Doctoral Project Portfolio

At Portland Seminary, we value what you bring to the table ... as a person, ministry leader, and as someone called by God to fill a need in the world that only you can fill.

The seminary's three-year doctoral research process takes this into account. We recognize each student has individual gifts, passions, and callings. Our approach to collaborative design for ministry and nonprofit contexts enables you to engage with stakeholders to address a challenge, customize your learning experience, and apply what you discover.

The Research Journey

This has been a wonderfully challenging process! In fact, the most fun I have had doing research. Thank you for putting together this creative and innovative program and process. I have loved it from beginning to end!
- Chi Yun, Hospital Chaplain

The 22-credit-hour research sequence is divided into a series of milestone assignments organized around three stages: Discover, Design, and Deliver. These milestones facilitate a clear sense of progress, moments to celebrate and timely graduation.

Ultimately, the goal of the process is to develop competency in addressing a real-world Need, Problem, or Opportunity (NPO) and provide you with expertise in your chosen area of research.

In This Three-Year Program, You Will:

  • Gain experience in addressing a need, problem, or opportunity (NPO)
  • Develop a Doctoral Project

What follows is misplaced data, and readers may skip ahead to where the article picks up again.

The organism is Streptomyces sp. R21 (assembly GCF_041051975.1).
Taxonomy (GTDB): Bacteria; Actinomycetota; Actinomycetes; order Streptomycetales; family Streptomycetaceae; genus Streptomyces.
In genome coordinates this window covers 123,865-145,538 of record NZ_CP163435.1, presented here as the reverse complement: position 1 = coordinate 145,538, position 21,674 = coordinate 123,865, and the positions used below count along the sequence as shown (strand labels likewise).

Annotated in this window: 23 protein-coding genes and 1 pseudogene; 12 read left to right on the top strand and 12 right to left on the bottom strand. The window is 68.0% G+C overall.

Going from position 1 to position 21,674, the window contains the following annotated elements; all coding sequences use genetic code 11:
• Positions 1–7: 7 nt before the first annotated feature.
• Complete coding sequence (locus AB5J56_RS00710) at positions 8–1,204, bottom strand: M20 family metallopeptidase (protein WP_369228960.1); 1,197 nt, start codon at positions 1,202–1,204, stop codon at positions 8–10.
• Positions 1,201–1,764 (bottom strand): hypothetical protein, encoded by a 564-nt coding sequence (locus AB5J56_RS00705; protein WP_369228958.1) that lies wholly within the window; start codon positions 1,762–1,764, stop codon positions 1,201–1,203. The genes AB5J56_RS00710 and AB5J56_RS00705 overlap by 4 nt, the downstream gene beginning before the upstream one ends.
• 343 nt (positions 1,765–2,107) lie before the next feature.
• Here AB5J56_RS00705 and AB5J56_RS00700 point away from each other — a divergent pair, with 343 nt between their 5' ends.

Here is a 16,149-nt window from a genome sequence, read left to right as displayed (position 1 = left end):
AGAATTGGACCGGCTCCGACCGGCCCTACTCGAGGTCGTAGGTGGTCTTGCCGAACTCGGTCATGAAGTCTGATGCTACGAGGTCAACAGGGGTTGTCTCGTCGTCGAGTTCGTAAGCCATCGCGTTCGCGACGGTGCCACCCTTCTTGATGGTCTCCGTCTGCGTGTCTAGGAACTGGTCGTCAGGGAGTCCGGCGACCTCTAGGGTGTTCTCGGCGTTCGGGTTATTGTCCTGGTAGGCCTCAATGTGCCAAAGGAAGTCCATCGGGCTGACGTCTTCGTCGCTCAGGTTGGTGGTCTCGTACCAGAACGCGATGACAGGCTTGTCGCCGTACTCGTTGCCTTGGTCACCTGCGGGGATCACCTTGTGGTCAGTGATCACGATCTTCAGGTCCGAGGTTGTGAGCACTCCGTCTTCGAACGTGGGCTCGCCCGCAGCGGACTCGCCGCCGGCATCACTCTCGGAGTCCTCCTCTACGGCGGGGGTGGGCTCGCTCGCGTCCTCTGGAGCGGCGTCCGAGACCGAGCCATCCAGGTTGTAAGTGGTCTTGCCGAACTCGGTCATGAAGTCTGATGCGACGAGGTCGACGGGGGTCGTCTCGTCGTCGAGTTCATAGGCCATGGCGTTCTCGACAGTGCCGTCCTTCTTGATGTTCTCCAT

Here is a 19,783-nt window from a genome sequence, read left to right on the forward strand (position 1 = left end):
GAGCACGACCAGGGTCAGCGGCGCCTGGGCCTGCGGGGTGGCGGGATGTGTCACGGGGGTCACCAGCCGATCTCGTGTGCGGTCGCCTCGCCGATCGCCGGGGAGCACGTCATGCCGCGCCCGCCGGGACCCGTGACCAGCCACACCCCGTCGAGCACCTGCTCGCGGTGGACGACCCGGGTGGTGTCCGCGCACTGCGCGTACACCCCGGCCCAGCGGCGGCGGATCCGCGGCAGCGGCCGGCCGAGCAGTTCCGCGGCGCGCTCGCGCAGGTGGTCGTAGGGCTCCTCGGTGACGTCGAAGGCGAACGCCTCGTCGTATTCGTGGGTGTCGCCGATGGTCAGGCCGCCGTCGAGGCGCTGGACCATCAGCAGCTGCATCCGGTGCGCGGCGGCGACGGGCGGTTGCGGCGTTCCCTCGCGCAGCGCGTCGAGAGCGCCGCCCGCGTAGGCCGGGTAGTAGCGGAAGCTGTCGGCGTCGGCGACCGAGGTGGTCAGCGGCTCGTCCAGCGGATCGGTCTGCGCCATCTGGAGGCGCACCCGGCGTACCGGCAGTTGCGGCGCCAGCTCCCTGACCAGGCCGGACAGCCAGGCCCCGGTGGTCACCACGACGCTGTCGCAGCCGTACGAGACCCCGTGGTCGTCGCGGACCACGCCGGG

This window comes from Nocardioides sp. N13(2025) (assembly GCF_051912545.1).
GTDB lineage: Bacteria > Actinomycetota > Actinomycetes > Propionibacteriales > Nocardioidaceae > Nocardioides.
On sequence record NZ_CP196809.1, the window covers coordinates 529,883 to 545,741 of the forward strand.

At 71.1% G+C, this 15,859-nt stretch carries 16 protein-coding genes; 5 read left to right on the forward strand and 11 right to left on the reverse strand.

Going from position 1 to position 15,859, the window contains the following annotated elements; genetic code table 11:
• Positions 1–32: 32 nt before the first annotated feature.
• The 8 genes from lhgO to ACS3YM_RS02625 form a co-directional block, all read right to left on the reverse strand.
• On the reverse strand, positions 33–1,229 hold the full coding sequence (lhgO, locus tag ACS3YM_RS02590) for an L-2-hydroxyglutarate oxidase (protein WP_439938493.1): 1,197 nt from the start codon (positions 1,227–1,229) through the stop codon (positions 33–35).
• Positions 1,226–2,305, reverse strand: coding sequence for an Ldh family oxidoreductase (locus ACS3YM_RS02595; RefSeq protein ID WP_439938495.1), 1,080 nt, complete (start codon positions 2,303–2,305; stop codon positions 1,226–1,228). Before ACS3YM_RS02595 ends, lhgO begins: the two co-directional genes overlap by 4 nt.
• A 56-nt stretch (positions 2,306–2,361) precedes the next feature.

• Earn a doctorate

Year One: Discover

  • Identify a need, problem, or opportunity (NPO) from your context to research
  • Connect with project faculty for guidance
  • Engage stakeholders: those impacted by your NPO research
Portland Seminary doctoral program classroom

NPO Discovery Workshop

Explore the nuances of the NPO with stakeholders

Topic Exploration Essay

Demonstrate academic and theological conversancy surrounding the NPO topic

Expect 10-12 hours per week of research

Under the guidance of your project faculty mentor, you will engage a variety of stakeholders from your context in a grassroots discovery process to assess the real needs of those impacted by the need, problem, or opportunity (NPO). The findings are summarized in an NPO Charter, and the following semester you immerse yourself in the theological and academic literature relevant to your research to understand the NPO more deeply.

I appreciated the Discover, Design and Deliver process, as well as the encouragement to approach the process with open hands, allowing answers to emerge rather than forcing preconceived solutions.”
- Darcy Hansen, Seminary Educator & Spiritual Director

Year Two: Design

  • Design Workshop: Explore solutions to a need, problem or opportunity (NPO) with stakeholders
  • Background Research: Do further bibliographic research related to your emerging solution
  • Create, Test, and Explore: Test the viability of possible solutions to identify the Most Viable Prototype (MVP) of the project

You’ll brainstorm ideas for addressing the NPO with another group of stakeholders and experts from your context, further research literature related to your emerging solution, and create and test a prototype. Based on your findings, you’ll identify your MVP.